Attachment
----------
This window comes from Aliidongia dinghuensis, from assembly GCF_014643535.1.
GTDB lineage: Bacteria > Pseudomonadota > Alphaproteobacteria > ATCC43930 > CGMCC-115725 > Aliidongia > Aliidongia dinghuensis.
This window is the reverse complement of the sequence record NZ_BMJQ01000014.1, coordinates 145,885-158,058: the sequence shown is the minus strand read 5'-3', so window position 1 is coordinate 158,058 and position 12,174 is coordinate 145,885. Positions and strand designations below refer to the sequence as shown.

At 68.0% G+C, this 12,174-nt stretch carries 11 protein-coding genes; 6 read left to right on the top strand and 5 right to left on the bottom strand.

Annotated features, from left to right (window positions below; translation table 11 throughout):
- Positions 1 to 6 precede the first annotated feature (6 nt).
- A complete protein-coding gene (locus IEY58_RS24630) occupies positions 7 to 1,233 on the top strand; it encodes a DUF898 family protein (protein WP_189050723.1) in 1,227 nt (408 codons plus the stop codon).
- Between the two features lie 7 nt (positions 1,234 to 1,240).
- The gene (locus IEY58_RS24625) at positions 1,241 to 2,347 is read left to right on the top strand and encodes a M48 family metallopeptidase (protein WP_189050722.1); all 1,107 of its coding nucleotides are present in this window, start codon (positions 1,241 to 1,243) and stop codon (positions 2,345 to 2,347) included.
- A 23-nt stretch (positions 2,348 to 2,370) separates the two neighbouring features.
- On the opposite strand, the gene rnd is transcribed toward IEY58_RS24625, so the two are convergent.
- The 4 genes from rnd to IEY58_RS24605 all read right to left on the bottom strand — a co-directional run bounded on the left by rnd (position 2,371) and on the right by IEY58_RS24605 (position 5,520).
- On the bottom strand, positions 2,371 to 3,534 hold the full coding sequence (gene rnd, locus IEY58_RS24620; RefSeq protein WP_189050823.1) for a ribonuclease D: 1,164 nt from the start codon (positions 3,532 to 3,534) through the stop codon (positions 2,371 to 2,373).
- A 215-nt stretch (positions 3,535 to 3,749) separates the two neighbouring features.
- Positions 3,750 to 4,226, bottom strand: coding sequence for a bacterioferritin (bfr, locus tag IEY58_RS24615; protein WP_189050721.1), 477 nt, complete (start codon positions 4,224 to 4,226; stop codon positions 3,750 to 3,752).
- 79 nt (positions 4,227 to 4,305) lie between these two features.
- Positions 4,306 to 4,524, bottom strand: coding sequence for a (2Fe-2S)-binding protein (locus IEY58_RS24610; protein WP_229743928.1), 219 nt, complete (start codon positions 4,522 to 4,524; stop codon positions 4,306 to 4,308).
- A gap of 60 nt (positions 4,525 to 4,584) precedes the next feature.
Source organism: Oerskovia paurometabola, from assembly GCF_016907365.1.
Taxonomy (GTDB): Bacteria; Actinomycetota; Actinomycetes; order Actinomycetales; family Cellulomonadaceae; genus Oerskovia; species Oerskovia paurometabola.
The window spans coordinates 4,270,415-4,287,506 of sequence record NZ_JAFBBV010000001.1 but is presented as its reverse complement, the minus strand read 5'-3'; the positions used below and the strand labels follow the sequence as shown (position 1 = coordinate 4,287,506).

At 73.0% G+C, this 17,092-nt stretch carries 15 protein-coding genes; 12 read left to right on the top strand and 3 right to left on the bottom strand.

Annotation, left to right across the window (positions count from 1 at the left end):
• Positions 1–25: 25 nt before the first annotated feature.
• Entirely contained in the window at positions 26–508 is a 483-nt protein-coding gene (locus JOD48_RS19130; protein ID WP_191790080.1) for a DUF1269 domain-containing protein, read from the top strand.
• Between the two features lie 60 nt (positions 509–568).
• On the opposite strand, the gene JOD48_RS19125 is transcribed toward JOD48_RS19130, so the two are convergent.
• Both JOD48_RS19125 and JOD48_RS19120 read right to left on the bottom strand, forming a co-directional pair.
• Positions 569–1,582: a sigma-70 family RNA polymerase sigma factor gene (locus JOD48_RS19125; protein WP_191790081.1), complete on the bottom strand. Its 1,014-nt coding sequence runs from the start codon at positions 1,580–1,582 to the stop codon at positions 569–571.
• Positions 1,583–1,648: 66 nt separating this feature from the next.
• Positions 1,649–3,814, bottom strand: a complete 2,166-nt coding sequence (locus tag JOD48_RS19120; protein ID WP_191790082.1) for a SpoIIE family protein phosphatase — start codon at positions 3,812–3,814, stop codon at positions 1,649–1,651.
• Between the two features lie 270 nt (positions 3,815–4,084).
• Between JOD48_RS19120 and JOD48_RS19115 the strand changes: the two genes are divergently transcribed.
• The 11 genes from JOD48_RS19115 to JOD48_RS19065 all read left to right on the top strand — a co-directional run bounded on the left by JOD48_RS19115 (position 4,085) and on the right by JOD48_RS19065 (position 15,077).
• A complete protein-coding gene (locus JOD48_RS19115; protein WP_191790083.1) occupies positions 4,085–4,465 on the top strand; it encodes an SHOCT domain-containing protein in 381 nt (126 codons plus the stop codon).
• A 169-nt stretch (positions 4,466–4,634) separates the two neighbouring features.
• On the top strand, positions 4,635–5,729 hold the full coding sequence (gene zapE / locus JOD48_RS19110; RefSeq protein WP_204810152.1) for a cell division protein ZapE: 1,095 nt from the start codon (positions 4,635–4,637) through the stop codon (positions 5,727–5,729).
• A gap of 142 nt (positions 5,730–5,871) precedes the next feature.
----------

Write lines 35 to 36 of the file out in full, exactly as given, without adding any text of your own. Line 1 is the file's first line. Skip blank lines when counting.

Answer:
• A complete protein-coding gene (locus JOD48_RS19115; protein WP_191790083.1) occupies positions 4,085–4,465 on the top strand; it encodes an SHOCT domain-containing protein in 381 nt (126 codons plus the stop codon).
• A 169-nt stretch (positions 4,466–4,634) separates the two neighbouring features.